Mindfulness in Schools

Open Door is excited to be working with Lebanon High School in helping teachers and staff incorporate more mindfulness into the school day.  

For more information about how Open Door can work with  your school or business around mindfulness programing contact Kate Gamble at:

November Nutrition Notes
Holly Westling

The most common nutrition question I am asked during the month of November is, “ What do I do during Thanksgiving?” My response is always, “Enjoy it!”  Thanksgiving is the time to gather with friends and family, be grateful and share a delicious meal together.  Food is one of the great pleasures in life and should be enjoyed.  It doesn’t mean to disregard all of your hard work of creating a healthy lifestyle, but moderation works well.  When you are planning your meal, consider making a few healthy substitutions in your standard recipes.  These minor changes won’t compromise the taste and will make a difference in how you feel afterwards.  For example, let’s look at a typical mashed potato recipe:  you can replace butter with coconut oil or olive oil; cream with plain kefir or for non-dairy try unsweetened coconut or almond milk.  Instead of using white potatoes, try yukon gold or other higher fiber yellow potatoes.  I always like to add a head of roasted garlic cloves for extra zing and added nutrients.  

Portion control can be helpful in avoiding the “after-meal blahs".  Remember that a portion of carbohydrates such as potatoes or yams should really only be about the size of a hockey puck while green vegetables should be at least the size of a tennis ball.  When building your plate for dinner, try to make at least half of your plate non-starchy vegetables.  This will help minimize those dishes that are not as nutrient rich.  By taking the time to chew each bite of food about 20 times, you will slow down your meal, improve digestion, and most likely eat less.  As far as dessert goes, try to get away with having a bit of your favorite dessert or make your own dessert that is more forgiving such as the apple crisp recipe I provide below.  You can also fill a whole grain, coconut oil crust with this crisp and pass it off as a pie.  Happy Thanksgiving!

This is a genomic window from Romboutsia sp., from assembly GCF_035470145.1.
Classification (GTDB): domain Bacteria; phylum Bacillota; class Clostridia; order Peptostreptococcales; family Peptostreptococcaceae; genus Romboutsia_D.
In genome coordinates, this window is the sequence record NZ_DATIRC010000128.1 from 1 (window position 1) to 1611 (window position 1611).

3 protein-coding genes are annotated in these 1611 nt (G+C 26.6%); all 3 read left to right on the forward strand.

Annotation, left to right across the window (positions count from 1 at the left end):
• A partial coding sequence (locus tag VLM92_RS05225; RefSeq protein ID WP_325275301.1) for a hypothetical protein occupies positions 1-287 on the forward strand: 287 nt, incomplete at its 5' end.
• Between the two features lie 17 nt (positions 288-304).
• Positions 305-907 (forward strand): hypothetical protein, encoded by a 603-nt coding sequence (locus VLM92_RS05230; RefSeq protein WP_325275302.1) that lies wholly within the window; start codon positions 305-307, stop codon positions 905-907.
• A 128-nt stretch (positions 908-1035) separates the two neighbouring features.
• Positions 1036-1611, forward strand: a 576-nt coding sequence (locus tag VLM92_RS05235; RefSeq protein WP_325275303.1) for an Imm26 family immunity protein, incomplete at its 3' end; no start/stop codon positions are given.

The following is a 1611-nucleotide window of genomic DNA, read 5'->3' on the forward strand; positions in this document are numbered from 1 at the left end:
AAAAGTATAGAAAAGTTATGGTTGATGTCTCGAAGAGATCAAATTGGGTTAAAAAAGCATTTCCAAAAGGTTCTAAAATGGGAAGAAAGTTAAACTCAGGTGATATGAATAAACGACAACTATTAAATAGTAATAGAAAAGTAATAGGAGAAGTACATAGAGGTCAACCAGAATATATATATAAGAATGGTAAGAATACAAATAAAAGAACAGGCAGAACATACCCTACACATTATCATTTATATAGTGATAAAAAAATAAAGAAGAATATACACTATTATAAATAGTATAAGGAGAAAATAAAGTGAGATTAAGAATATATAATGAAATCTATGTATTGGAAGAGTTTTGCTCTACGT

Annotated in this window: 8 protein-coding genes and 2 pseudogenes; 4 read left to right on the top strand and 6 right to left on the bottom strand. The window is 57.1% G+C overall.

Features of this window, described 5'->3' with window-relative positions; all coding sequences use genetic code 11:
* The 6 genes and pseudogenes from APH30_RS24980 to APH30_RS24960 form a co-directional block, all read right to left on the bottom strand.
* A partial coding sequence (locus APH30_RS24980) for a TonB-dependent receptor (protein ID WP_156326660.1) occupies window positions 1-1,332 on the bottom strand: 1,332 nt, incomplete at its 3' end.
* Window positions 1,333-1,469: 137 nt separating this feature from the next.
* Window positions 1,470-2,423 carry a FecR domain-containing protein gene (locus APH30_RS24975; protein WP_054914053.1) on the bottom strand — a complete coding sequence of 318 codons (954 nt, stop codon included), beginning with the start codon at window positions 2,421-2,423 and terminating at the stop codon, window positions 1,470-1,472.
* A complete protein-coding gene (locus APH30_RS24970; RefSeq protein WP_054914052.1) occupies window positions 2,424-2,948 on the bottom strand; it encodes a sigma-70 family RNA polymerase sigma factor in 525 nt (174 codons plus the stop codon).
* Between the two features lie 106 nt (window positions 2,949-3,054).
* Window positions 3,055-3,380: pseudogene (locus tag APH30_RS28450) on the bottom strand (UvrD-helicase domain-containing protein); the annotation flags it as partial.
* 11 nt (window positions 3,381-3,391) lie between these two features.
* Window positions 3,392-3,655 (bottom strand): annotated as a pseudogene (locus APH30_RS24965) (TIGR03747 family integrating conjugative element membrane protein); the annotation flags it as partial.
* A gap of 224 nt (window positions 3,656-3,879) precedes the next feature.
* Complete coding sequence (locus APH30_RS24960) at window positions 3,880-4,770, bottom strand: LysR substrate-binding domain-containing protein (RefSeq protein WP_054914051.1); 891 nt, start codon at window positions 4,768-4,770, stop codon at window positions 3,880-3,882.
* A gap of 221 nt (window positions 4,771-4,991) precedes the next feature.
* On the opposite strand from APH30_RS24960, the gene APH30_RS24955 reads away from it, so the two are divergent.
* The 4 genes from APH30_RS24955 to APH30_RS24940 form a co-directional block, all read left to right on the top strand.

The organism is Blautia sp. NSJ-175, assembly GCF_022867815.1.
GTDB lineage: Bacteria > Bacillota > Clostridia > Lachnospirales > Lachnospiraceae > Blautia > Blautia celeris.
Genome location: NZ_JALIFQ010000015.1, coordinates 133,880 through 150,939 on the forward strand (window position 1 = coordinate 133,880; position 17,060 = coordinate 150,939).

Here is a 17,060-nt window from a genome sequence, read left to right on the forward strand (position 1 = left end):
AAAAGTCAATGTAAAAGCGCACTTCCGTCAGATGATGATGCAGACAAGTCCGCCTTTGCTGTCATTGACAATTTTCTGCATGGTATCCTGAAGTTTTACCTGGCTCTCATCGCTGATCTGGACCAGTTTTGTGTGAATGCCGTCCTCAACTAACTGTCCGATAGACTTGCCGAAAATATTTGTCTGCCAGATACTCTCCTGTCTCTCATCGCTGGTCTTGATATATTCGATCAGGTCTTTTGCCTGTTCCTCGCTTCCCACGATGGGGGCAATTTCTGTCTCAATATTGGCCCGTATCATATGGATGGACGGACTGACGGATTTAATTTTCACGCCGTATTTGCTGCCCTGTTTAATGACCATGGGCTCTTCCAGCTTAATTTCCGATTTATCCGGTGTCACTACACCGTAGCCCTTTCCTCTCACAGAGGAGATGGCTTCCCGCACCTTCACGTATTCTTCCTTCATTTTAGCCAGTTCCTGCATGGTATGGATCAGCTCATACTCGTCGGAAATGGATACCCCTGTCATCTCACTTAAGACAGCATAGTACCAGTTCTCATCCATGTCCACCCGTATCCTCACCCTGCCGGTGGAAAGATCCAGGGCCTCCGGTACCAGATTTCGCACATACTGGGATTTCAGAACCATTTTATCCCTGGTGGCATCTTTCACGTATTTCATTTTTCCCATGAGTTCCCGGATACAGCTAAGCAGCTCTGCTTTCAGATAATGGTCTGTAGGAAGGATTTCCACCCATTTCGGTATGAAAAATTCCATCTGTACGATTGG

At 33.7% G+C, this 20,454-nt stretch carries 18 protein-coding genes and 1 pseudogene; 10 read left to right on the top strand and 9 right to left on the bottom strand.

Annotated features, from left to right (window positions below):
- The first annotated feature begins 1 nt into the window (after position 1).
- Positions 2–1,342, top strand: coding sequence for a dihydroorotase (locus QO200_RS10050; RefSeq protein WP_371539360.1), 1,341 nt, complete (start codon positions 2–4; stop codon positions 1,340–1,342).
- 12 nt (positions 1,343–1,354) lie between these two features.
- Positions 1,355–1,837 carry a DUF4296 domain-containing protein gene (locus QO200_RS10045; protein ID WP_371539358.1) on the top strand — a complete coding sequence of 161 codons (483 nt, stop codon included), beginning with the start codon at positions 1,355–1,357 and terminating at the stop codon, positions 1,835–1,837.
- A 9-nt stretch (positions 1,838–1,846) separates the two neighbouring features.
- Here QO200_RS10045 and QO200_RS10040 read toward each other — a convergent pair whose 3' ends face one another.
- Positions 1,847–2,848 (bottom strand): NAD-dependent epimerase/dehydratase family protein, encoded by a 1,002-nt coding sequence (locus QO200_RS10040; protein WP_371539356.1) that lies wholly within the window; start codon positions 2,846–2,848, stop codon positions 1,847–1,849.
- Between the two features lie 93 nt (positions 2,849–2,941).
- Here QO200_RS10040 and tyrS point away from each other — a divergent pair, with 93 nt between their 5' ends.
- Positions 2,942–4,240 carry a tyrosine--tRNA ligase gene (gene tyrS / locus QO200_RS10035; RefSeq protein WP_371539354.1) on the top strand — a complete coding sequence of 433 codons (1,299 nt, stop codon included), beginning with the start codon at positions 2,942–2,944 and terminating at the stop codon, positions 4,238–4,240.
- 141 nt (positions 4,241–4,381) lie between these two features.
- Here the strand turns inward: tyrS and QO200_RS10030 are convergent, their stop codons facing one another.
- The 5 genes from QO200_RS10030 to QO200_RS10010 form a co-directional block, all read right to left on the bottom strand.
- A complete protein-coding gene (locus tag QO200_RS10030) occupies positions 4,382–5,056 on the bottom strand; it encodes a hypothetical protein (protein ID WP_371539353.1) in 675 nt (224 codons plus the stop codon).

Apple Crisp
Slice and core 6 apples (granny smith apples work really well). Place in large bowl with a squeeze of lemon juice and sprinkled with cinnamon.
In smaller bowl mix together:
1 cup plain oats
2 T melted coconut oil
1 tsp cinnamon
1/4 cup
sliced almonds
2 T agave nectar or coconut sugar
Place apples in baking dish; cover with oat mixture
Bake at 375 for 20 - 30 minutes
Through our wellness programs, Open Door offers clients the tools to be self reliant and resilient, and to achieve vibrant health and well-being. We take a fresh approach to healthcare that encourages the use of preventative practices and collaboration between client and providers. We work with clients in private sessions and group classes in our studio. We also bring our services to the workplace and out to the community.
Learn more about our Services>

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Hannah Lyons